Armenians at arms: Uniting a community through art
“I do it because I’m proud of my ethnicity and cultural background, despite it’s painful history”
Tsolaire Mekhgeavakian is a Montreal-born artist concentrating her career on bringing awareness to the Armenian genocide.
She is a fine arts education student and is teaching lessons in more ways than one. Growing up, she was always encouraged by her mother to pursue her interests in the arts. This relationship led her to establish her career in this multicultural city full of opportunity.
The Armenian genocide began in 1915 and ended two years later, but Mekhgeavakian says that the effects are still felt to this day, especially since it is a genocide that is still unrecognized by its Turkish perpetrators. April 24 marks the Armenian Genocide Remembrance Day to commemorate the victims of the genocide. This tragedy has displaced families, subjugated them to cruel deaths. Armenian children were also stolen to be raised under Turkish families, which robbed them of their culture.
Through this brief retelling of the past, Mekhgeavakian warns us of the present as she fears that current land disputes from Azerbaijan with Turkish involvement may cause history to repeat itself. Mekhgeavakian says, “for a people who have previously lost their land and have lived under the threat of cultural extinction, the 2020 conflict was a small taste of what our Armenian ancestors went through during the 1915 genocide. It was also a key influence on the trajectory that the History of my Blood series took.”
Her current goal is a series of paintings titled History of my Blood, which is intended to celebrate her culture and raise awareness of the violence her people faced years ago. Mekhgeavakian said, “I'm creating this series for the purpose of using art to raise awareness and educate people on the consequences that come with belonging to a diasporic group, told through an Armenian lens. To me, the series is a visual representation of everything I have felt and experienced as an Armenian born and living in Canada.”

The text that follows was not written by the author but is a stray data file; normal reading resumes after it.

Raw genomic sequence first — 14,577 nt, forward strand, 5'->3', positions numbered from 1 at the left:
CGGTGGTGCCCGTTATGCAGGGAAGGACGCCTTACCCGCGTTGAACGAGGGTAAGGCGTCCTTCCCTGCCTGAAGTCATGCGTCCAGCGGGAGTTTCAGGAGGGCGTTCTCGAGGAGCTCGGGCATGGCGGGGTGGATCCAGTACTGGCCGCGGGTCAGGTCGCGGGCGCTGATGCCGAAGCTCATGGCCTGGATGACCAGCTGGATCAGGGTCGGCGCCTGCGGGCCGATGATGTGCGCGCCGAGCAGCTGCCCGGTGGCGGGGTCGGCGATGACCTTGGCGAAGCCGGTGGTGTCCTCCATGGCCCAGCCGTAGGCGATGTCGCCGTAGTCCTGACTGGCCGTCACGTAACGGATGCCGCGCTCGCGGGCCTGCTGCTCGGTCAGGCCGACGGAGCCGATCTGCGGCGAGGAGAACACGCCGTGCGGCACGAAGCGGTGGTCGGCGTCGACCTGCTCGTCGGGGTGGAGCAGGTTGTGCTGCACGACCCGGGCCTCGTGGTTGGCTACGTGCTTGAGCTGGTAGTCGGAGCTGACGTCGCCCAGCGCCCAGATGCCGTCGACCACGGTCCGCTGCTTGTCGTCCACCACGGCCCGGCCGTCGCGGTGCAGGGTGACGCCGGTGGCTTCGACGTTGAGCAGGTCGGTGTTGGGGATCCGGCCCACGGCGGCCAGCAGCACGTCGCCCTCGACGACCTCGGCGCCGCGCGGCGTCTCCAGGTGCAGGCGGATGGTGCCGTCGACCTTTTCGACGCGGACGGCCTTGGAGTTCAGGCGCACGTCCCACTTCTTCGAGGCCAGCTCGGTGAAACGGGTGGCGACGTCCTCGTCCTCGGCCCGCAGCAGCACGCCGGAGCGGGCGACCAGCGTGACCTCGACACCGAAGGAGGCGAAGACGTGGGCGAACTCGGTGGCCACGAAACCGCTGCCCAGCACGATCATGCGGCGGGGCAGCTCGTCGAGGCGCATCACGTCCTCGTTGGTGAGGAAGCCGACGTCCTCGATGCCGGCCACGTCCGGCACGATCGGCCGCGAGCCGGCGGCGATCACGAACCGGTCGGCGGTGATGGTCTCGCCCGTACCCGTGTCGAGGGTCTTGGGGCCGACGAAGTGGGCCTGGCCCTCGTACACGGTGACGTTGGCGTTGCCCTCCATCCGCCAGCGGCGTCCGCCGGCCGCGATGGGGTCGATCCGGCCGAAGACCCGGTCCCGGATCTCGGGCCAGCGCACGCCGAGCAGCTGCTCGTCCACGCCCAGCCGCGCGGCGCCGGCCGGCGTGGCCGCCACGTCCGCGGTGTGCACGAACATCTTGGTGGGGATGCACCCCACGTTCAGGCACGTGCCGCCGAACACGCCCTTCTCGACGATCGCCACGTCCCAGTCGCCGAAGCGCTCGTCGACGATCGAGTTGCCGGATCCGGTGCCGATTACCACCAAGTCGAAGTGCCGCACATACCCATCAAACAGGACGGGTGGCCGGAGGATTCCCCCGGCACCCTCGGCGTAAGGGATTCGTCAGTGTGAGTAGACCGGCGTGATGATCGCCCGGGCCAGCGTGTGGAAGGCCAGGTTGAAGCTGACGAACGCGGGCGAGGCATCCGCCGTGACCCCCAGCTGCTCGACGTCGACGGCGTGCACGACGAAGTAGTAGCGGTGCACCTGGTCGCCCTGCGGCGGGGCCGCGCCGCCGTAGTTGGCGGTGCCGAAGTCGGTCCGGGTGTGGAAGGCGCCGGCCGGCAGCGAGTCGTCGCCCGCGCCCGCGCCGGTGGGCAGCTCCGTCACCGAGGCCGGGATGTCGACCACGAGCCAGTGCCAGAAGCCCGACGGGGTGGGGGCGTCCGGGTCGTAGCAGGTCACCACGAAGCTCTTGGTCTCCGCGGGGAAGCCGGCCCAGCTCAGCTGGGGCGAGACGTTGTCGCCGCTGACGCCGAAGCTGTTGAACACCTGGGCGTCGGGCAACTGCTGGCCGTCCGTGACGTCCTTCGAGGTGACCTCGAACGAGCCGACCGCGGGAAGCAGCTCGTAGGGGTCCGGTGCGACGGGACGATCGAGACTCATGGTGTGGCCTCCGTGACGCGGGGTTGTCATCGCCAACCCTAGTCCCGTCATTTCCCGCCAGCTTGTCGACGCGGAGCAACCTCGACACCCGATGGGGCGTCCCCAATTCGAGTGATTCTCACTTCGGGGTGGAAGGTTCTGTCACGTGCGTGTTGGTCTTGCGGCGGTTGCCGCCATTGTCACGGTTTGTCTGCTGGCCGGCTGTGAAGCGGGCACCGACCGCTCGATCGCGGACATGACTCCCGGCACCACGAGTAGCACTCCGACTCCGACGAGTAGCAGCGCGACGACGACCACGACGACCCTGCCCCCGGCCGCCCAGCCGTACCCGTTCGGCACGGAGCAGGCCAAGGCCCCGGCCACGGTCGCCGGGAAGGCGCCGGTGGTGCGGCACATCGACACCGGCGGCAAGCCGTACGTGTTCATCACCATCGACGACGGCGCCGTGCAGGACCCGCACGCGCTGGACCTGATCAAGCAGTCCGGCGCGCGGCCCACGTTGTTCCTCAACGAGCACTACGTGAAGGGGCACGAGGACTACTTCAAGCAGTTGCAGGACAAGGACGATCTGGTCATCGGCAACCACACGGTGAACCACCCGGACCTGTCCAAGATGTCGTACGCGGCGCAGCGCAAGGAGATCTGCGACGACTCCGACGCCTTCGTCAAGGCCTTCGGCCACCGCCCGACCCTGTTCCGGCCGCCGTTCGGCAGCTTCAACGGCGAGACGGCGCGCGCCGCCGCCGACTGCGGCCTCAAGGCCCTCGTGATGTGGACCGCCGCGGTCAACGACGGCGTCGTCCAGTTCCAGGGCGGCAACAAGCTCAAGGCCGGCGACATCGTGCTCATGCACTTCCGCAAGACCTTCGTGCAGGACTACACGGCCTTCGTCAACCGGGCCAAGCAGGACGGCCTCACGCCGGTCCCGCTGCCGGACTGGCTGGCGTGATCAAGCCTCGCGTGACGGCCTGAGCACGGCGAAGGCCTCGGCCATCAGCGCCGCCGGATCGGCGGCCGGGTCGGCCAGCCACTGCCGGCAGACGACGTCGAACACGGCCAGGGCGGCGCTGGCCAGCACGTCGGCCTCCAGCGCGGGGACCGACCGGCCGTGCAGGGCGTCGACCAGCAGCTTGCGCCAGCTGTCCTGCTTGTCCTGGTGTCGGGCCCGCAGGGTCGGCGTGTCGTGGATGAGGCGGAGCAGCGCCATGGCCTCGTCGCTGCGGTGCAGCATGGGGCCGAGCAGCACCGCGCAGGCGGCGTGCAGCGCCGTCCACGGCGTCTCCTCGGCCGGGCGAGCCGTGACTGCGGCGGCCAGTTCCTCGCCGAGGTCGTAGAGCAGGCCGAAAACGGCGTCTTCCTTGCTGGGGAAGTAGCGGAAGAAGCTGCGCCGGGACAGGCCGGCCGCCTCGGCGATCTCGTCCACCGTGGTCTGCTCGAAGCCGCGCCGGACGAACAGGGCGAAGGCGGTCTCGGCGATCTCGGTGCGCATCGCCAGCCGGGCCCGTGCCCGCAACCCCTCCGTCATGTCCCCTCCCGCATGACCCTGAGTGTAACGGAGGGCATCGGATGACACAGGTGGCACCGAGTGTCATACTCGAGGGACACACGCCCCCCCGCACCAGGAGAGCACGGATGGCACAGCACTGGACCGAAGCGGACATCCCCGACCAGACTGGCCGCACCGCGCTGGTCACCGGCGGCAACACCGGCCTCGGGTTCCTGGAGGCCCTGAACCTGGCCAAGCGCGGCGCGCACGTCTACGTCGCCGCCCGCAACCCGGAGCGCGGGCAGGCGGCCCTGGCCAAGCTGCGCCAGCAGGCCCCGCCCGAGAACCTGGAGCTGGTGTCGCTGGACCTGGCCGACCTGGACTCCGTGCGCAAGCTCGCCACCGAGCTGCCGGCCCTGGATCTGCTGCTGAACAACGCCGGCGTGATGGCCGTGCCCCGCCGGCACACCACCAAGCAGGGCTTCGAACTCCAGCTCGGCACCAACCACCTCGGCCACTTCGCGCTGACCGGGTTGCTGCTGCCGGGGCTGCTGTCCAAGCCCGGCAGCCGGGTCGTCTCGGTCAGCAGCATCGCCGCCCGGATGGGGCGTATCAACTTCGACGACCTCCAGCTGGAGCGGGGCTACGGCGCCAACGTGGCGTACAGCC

“For a people who have previously lost their land and have lived under the threat of cultural extinction, the 2020 conflict was a small taste of what our Armenian ancestors went through during the 1915 genocide.” — Tsolaire Mekhgeavakian
Her time participating in events organized by the Concordia’s Armenian Student Union had hosted her first exhibition in 2019. They featured the History of my Blood series and people were enthralled at the ability of one artist to be talented in many genres.
“The series began with Unity as my final painting for class, where I attempted to make a self-portrait, whose facial details would only be discernable under drips of paint that were the colors of the Armenian flag, playing on the idea of invisible minorities,” she said.
Mekhgeavakian says the art series opens the conversation about the lives of a people that experienced feelings of displacement, showing that they are not enduring their pain alone—which is timely considering the feeling of disconnectedness that the pandemic gives us.
According to Mekhgeavakian, it is the first project of its significance in the Armenian community because of the art style and the perspective she has on the topic. Her goal is to finish it and exhibit it to as many people as she can in order to raise awareness of her people’s history. As for her art, she says “[she] still [has] a very long way to go”, which is why she is still hard at work continuing her paintings online. The uniting theme in the History of my Blood series intends to showcase the transformative pain of a diasporic community that attempts to overcome generational trauma and identity issues.
The peace during quarantine has given Mekhgeavakian a lot of time to experiment and complete projects. This free time has allowed her to see that, she says, “this is really just the beginning for me and I can't wait to see what comes next”. Trying to quantify her own experience as an artist, when it comes to being a student-teacher, she says she has found a nice balance between her academics and her jobs.
She says she is excelling through her university program, that she is an active member of the Armenian community, and her activism is her art. “I do it because I'm proud of my ethnicity and cultural background, despite its painful history and the ensuing consequences that still affect the diaspora to this day.”
Mekhgeavakian’s journey as an artist is all about embracing your identity, whether it is artistic, cultural or just a journey in self-discovery.
This article originally appeared in The Resistance Issue, published April 13, 2021.